There is always so much to hope for, there will always be hope for a better tomorrow and hope for a promised future. So my hope is that we continue to put forth action in making sure every tomorrow is better than yesterday. We don’t give up hope, because this journey for change is just that. It changes what we continually work to do, and we must always have hope to keep that journey going.
My first year of teaching, I thought I was going to quit. I didn’t think I was going to make it. However, with a switch in school culture, by end of the year, I knew this is what I wanted to do. I loved teaching, and I was passionate about it. There were certain topics that came before teaching I liked, but I did not love them. In life it is important to find something that you are passionate about.
It took years of self-care, appreciating my work and not taking criticism personally. Nowadays, there is one important truth that I live by- my students know I care about them and that is all that matters. I ask myself two critical questions at the end of every day: Are my students safe? Do they know they are loved? We are with our students every day for many hours. This doesn’t even include their shows and their activities outside of school and sometimes homebound learning. At the end of the day, if they don’t learn Spanish, that is okay. My goal is for my students to feel loved. After all, this is what they will remember forever. I have kids who don’t remember the Spanish but they remember my name, and most importantly they remember that they were cared for and cared about. If you are hungry, let me know. If you are sleepy, let me know. Truly-I love teaching because I really learned to love myself, my passions and my nuances.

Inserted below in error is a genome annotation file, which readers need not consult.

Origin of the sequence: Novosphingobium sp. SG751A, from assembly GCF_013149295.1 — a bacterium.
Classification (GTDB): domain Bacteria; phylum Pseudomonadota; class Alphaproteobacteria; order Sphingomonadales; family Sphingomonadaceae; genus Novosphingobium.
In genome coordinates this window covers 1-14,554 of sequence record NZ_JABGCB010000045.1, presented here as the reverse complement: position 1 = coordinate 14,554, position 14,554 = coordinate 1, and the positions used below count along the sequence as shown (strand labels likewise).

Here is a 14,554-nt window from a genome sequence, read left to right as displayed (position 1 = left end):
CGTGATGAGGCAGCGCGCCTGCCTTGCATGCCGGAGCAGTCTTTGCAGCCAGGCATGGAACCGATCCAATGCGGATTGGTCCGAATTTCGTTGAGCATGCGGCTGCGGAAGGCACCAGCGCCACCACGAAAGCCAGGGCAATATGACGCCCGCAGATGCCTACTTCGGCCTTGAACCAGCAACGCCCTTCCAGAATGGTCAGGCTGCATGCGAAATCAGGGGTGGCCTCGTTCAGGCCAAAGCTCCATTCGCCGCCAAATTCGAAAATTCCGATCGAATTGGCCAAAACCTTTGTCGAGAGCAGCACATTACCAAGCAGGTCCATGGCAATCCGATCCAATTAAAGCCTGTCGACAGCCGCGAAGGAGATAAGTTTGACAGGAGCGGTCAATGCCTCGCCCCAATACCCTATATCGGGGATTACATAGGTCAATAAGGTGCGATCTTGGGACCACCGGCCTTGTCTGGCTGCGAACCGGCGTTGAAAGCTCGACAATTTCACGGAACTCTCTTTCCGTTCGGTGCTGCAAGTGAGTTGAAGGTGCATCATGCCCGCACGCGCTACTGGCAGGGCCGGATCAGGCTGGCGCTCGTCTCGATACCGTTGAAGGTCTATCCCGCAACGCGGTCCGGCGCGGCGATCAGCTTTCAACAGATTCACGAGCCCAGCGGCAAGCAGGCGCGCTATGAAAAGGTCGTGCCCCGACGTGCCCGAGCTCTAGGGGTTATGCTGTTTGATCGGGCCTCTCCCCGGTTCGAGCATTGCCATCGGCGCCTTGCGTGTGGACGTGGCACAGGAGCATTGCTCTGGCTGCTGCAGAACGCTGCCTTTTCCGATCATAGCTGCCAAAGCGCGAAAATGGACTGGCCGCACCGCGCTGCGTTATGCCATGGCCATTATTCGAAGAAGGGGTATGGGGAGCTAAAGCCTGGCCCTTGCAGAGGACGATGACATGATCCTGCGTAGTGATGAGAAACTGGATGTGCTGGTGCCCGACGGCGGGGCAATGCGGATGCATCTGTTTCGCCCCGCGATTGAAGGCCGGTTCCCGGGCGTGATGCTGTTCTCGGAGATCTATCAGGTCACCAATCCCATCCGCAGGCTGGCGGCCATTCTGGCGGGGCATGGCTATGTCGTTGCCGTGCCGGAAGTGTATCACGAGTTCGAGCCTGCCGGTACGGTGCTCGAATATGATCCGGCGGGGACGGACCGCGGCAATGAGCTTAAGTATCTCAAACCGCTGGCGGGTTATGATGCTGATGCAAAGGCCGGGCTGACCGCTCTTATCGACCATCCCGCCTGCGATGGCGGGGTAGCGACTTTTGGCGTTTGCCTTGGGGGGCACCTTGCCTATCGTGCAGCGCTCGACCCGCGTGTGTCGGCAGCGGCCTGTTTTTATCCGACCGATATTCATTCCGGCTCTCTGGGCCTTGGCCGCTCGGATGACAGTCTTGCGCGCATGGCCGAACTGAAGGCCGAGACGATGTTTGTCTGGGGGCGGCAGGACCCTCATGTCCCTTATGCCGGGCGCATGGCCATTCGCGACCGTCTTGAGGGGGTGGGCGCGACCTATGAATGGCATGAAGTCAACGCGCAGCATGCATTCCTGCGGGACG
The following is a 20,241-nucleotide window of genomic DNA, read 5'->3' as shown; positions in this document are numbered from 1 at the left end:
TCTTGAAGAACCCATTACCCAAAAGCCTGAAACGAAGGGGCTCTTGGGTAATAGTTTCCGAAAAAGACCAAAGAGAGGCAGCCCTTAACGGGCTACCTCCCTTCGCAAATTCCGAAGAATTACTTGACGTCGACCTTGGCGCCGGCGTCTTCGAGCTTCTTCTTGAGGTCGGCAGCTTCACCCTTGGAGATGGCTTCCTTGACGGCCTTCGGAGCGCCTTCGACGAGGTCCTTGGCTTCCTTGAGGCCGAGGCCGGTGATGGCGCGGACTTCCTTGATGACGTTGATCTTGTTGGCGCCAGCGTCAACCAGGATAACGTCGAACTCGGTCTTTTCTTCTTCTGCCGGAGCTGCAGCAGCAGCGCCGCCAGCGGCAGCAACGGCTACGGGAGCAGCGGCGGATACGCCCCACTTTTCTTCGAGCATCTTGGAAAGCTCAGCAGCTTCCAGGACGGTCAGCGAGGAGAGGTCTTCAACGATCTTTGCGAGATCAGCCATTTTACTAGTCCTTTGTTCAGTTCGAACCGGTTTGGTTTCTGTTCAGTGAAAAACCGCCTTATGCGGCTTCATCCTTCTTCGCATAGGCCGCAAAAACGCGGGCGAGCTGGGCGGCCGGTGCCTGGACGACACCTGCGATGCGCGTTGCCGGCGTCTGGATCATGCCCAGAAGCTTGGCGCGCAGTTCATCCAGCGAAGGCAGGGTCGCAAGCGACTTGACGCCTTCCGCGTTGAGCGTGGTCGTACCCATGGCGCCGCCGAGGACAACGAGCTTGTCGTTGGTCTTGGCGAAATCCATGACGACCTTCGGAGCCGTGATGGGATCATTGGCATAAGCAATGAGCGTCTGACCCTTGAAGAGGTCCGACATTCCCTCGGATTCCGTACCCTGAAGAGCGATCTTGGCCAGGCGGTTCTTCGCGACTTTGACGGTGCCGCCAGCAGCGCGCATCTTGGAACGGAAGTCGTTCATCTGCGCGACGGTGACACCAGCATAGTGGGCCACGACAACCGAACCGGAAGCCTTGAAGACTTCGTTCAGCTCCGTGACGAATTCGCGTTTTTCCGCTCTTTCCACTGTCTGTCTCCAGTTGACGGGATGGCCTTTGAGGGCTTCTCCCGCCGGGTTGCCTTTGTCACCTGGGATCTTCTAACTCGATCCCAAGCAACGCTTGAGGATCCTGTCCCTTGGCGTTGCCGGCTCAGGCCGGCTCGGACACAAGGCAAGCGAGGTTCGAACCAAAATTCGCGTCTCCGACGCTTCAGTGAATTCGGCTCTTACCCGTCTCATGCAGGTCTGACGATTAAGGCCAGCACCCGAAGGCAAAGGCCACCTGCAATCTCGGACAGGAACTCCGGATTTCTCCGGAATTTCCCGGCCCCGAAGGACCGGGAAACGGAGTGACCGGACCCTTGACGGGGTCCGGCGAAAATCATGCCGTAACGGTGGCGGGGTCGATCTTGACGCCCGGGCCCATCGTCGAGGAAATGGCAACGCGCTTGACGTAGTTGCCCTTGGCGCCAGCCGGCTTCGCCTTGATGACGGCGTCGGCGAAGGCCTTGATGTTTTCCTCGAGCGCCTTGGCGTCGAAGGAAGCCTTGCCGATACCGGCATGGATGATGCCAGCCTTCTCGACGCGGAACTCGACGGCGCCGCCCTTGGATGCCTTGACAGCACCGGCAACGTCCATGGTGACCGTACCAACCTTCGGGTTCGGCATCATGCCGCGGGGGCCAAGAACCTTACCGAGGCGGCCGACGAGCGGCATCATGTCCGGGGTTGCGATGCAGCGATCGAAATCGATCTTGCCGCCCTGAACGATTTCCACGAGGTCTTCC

In thinking about the whole child, as a teacher I try to embed Afro-Latino culture into my lessons. This is quite literally me doing the work to drive my district forward. I try my best to expose my students to the walls outside my classroom. The humanities are incredibly important in driving forward diversity and equity. I look at the core of what I do, and I ask these questions…
Are you a global citizen?
Can you partake in heartfelt conversations?
Can you assist someone when they are in need?
Do you know how to ask for help when you are in need?
Part of me feels like we should bring back a citizenship grade we used to have in elementary schools. Having a heart full of gold is often what matters the most in life and helps to create global citizens outside of the classroom. Sure- progress in regards to equity and diversity are slow. But progress is still progress. Let me leave you with this: What strategies are you actually implementing to drive your district forward in regards to equity and inclusion. What are you bringing to the table to make the positive change? How are you doing the work?
I love what I do for what I know I can do.